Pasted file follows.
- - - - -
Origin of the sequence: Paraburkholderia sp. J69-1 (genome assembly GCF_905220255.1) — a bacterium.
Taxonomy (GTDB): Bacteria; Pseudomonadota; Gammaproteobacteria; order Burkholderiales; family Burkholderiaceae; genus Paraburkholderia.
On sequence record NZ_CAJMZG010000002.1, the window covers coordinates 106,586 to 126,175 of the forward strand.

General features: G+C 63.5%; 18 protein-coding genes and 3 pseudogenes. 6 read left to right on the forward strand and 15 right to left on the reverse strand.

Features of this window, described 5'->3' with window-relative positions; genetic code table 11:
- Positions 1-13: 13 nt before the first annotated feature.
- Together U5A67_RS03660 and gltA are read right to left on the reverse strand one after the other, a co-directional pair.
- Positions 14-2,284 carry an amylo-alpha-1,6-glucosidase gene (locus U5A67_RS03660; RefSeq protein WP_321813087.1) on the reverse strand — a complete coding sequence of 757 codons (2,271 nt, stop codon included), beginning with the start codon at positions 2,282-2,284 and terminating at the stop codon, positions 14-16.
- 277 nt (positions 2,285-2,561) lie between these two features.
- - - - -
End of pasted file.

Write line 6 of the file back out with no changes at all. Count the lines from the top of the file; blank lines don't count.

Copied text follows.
- Positions 1-13: 13 nt before the first annotated feature.